COPD Gender Differences
Chronic obstructive pulmonary disease (COPD) is largely tied to long-term cigarette smoking, and since both women and men take up the habit, both genders are vulnerable to the disease. However, scientists suggest that it’s not such an even playing field in terms of COPD symptoms, diagnosis and prognosis.
It seems as though women are catching up to men when it comes to COPD diagnosis — and they may be surpassing men in terms of health consequences. Although an increase in cigarette smoking among women in the past few decades could explain part of this rise in COPD, it goes beyond tobacco exposure.
Both environmental and biological factors appear to play a role in how COPD takes hold, and how it will progress in each gender.
There’s still a lot to learn about this apparent gender bias in COPD, but doctors are beginning to see patterns that may be able to help with diagnosis and management. Keeping up to date on this research will help women with COPD understand and control their disease more effectively.
A Changing Trend
Historically, COPD was considered a predominately white male disease. This was the segment of the population who smoked the most, and in turn, were more prone to developing chronic lung conditions. However, times have changed, and with them, COPD statistics.
Today, women are at a higher risk of developing COPD and more prone to complications. Although the overall incidence of COPD is still higher in men, recent research indicates that women are facing a more serious threat than ever before:
- Women are 37 percent more likely to develop COPD than males who’ve had similar tobacco exposure
- Women account for more than 50 percent of COPD deaths over the past 15 years
- Deaths among women with COPD have increased by more than 400 percent since the 1980s
- Women are less likely to be offered breathing function tests to help with COPD diagnosis
The American Lung Association (ALA) reports that the majority of female COPD patients in America fit the same profile as male patients. In general, they are white and have a lower socioeconomic status than average.
Although this surge of COPD in women is undeniable, many cases go undiagnosed for many years. Unfortunately, some health professionals may assume COPD is more prevalent in males and misdiagnose COPD as another lung condition (such as asthma) in women.
Experiences Differ by Gender
COPD is a painful, distressing disease, and it’s unfair to assume everyone at any given stage will feel the same way. People react and respond differently to chronic illness, and both women and men will struggle with the life-changing symptoms and limitations.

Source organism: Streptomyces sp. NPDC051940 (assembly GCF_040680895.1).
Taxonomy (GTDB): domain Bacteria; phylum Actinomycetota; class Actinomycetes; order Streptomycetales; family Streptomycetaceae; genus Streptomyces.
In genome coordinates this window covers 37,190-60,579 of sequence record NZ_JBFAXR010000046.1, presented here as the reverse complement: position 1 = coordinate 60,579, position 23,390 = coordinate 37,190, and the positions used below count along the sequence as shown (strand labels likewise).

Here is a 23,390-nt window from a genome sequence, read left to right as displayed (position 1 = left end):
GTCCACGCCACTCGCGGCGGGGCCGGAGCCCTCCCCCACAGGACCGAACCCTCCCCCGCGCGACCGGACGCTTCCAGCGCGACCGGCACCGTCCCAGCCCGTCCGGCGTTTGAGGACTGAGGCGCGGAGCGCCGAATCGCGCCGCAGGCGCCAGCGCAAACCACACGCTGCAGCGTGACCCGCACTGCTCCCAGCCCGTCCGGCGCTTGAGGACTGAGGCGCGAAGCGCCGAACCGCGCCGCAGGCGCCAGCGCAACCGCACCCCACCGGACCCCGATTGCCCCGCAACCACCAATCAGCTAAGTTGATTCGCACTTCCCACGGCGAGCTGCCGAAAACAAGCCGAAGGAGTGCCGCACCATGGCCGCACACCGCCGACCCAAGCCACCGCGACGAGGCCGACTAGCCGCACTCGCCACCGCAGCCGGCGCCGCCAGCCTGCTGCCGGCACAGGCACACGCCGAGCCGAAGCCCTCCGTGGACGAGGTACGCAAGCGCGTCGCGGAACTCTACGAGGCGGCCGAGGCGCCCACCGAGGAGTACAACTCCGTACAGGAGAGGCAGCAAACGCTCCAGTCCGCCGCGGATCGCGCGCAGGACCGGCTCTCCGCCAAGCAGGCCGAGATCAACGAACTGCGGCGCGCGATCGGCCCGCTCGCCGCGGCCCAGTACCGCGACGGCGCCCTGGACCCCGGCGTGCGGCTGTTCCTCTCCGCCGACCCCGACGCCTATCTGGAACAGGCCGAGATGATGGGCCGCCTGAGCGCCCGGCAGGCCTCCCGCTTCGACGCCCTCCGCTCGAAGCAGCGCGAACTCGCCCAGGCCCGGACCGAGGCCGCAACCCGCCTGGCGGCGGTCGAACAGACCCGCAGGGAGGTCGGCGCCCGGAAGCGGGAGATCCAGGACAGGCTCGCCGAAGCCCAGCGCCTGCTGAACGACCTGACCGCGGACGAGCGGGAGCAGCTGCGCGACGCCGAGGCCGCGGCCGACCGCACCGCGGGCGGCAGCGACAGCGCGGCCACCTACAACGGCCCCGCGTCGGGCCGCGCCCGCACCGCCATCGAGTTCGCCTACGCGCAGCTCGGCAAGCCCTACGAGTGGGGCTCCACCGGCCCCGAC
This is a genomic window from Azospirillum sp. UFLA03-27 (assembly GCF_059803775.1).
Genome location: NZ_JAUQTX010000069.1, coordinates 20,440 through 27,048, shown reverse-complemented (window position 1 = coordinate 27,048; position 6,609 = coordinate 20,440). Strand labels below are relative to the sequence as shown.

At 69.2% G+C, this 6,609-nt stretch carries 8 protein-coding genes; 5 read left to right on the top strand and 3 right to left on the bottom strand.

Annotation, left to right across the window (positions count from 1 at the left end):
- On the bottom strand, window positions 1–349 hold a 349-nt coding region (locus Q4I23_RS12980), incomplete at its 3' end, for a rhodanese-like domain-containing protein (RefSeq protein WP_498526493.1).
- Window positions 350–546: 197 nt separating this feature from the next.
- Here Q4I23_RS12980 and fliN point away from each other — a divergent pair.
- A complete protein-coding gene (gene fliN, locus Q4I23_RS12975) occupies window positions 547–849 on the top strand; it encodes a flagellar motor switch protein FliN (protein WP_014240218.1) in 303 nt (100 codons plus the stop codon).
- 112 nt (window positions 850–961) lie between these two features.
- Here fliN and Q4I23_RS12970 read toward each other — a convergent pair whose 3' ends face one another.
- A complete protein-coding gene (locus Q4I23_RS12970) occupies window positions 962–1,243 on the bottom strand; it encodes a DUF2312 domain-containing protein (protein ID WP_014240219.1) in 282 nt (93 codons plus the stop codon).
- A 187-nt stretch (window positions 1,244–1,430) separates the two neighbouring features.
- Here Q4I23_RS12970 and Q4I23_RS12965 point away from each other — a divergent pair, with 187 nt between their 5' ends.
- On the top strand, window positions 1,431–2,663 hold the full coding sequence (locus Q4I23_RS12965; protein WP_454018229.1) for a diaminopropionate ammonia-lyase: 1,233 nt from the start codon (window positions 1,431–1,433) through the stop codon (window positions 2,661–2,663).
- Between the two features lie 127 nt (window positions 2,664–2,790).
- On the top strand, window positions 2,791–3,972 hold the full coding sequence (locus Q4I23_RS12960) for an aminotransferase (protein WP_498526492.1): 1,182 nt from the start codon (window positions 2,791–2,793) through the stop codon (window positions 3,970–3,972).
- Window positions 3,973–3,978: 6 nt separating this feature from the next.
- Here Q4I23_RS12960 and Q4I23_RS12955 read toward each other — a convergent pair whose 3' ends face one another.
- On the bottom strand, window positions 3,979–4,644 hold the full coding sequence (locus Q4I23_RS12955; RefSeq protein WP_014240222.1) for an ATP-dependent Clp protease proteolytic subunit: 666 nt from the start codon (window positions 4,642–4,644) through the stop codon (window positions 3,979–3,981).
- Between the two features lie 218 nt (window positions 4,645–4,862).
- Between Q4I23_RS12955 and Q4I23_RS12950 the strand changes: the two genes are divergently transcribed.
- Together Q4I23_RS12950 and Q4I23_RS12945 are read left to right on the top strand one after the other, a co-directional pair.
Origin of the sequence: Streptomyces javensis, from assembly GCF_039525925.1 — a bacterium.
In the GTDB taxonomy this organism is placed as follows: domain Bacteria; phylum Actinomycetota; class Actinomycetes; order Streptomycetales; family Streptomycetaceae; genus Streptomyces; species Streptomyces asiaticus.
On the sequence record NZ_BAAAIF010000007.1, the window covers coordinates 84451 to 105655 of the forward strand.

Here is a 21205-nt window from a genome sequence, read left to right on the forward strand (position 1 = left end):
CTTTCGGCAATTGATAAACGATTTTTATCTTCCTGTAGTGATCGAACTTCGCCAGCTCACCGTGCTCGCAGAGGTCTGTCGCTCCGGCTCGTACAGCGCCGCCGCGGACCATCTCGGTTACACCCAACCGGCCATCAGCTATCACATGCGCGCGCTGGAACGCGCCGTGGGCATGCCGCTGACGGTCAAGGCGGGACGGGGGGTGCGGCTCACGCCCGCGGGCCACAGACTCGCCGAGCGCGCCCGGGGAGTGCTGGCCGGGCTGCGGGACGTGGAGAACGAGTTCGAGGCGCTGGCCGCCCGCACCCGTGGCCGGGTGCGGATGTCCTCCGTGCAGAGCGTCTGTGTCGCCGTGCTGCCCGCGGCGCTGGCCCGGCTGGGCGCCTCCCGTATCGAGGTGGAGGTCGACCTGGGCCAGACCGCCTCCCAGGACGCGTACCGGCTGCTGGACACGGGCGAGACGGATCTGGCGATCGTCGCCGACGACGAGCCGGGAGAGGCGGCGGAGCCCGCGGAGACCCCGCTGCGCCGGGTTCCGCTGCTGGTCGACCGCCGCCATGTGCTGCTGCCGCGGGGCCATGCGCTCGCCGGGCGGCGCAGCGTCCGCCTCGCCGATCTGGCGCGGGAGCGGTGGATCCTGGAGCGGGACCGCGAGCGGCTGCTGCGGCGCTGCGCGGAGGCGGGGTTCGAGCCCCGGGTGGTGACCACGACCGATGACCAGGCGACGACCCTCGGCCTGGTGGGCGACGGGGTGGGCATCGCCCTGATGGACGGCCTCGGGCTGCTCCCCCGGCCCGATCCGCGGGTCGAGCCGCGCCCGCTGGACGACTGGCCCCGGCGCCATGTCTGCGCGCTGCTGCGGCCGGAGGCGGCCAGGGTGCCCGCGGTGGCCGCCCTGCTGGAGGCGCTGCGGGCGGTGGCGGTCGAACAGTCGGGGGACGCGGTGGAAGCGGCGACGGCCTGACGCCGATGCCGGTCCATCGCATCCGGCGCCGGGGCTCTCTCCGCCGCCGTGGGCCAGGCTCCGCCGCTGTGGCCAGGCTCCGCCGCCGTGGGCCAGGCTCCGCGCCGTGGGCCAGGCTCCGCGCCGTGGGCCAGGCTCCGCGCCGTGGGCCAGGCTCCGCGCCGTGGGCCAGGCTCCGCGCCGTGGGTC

However, more research is showing just how the experiences of female patients contrast with those of male patients. In most aspects, women seem to be at a disadvantage.
Women Are More Vulnerable to Lung Damage From Pollutants
Lung function begins to decline starting in early adulthood (between the ages of 25 to 30), and although this is a natural consequence of aging, the degree of decline can speed up with exposure to cigarette smoke.
While smoking will affect lung function decline in both women and men, it takes fewer cigarettes for women to suffer the same degree of tissue and airway impairment that’s seen in men. Exposure to smoke in the developmental years also has a greater impact on girls’ lungs than on boys’ lungs.
Airway Damage Is More Common Than Emphysema Among Women
Women with COPD also tend to suffer airway restriction more than alveoli damage. Studies indicate that women often have less emphysema and more bronchitis, which means more mucus-producing cough, irritation, and contraction in the major airways.
Both bronchitis and emphysema are uncomfortable disorders; it’s difficult to put one ahead of the other in terms of severity. However, it may be helpful for doctors to know which type of COPD each gender is more likely to develop in order to facilitate diagnosis and prepare appropriate treatment plans.
Certain COPD Symptoms Are More Severe in Women
Everybody with COPD will experience some chest discomfort, but women are more likely to suffer from breathlessness, anxiety and depression. Women also report that their symptoms lead to a poorer quality of life than men in the same age and disease category.
Not only are breathlessness and depression uncomfortable, they can also interfere with your COPD management in serious ways. As depression and anxiety escalate, it can be difficult to seek and find the support you need, and your motivation to quit smoking can fall quickly.
Similarly, breathlessness can discourage you from exercising to improve your fitness (something every COPD patient should do). In turn, your chances of experiencing exacerbations rises, and every COPD emergency leading to hospitalization will shorten your lifespan.
A Plan of Action for Women With COPD
If you’re a woman with COPD, don’t despair — your prognosis is not set in stone. What you do to control your physical symptoms, build up your strength, and restore your emotional balance now can have remarkable effects on your life and longevity.
Since psychological factors — including the extent of emotional support and self-image — can make the situation more difficult for women, treatment may need to be more specific and involved. It’s crucial that you work with your entire network, from doctors and therapists to supportive friends and family, in order to protect your quality of life.